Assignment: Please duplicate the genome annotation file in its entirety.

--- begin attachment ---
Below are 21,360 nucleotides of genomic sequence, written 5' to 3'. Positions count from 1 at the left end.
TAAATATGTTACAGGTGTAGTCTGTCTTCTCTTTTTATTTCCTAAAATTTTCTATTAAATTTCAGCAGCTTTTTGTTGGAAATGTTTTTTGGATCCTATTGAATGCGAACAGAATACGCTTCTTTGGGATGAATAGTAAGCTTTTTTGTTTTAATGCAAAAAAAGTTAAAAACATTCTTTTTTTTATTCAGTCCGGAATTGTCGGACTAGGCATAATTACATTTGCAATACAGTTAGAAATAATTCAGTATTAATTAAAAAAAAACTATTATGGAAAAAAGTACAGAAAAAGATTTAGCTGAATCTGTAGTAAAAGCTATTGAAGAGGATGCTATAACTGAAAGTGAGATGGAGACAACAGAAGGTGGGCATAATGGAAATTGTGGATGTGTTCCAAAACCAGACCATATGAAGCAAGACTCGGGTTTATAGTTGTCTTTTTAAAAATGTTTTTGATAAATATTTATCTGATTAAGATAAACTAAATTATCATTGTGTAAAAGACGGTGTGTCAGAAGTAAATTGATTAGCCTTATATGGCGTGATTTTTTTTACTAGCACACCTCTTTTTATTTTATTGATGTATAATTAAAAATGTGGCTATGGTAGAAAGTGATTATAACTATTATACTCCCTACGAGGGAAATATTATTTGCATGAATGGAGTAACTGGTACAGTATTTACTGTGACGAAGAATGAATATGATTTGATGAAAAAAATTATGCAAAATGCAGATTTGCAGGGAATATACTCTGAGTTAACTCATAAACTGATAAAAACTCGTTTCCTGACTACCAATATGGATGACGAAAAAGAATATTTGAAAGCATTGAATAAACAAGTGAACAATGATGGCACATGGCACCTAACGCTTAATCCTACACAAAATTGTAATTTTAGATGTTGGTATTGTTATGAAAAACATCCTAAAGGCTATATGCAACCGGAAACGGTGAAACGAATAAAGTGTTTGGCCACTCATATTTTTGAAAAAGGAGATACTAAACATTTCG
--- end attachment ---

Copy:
Below are 21,360 nucleotides of genomic sequence, written 5' to 3'. Positions count from 1 at the left end.
TAAATATGTTACAGGTGTAGTCTGTCTTCTCTTTTTATTTCCTAAAATTTTCTATTAAATTTCAGCAGCTTTTTGTTGGAAATGTTTTTTGGATCCTATTGAATGCGAACAGAATACGCTTCTTTGGGATGAATAGTAAGCTTTTTTGTTTTAATGCAAAAAAAGTTAAAAACATTCTTTTTTTTATTCAGTCCGGAATTGTCGGACTAGGCATAATTACATTTGCAATACAGTTAGAAATAATTCAGTATTAATTAAAAAAAAACTATTATGGAAAAAAGTACAGAAAAAGATTTAGCTGAATCTGTAGTAAAAGCTATTGAAGAGGATGCTATAACTGAAAGTGAGATGGAGACAACAGAAGGTGGGCATAATGGAAATTGTGGATGTGTTCCAAAACCAGACCATATGAAGCAAGACTCGGGTTTATAGTTGTCTTTTTAAAAATGTTTTTGATAAATATTTATCTGATTAAGATAAACTAAATTATCATTGTGTAAAAGACGGTGTGTCAGAAGTAAATTGATTAGCCTTATATGGCGTGATTTTTTTTACTAGCACACCTCTTTTTATTTTATTGATGTATAATTAAAAATGTGGCTATGGTAGAAAGTGATTATAACTATTATACTCCCTACGAGGGAAATATTATTTGCATGAATGGAGTAACTGGTACAGTATTTACTGTGACGAAGAATGAATATGATTTGATGAAAAAAATTATGCAAAATGCAGATTTGCAGGGAATATACTCTGAGTTAACTCATAAACTGATAAAAACTCGTTTCCTGACTACCAATATGGATGACGAAAAAGAATATTTGAAAGCATTGAATAAACAAGTGAACAATGATGGCACATGGCACCTAACGCTTAATCCTACACAAAATTGTAATTTTAGATGTTGGTATTGTTATGAAAAACATCCTAAAGGCTATATGCAACCGGAAACGGTGAAACGAATAAAGTGTTTGGCCACTCATATTTTTGAAAAAGGAGATACTAAACATTTCG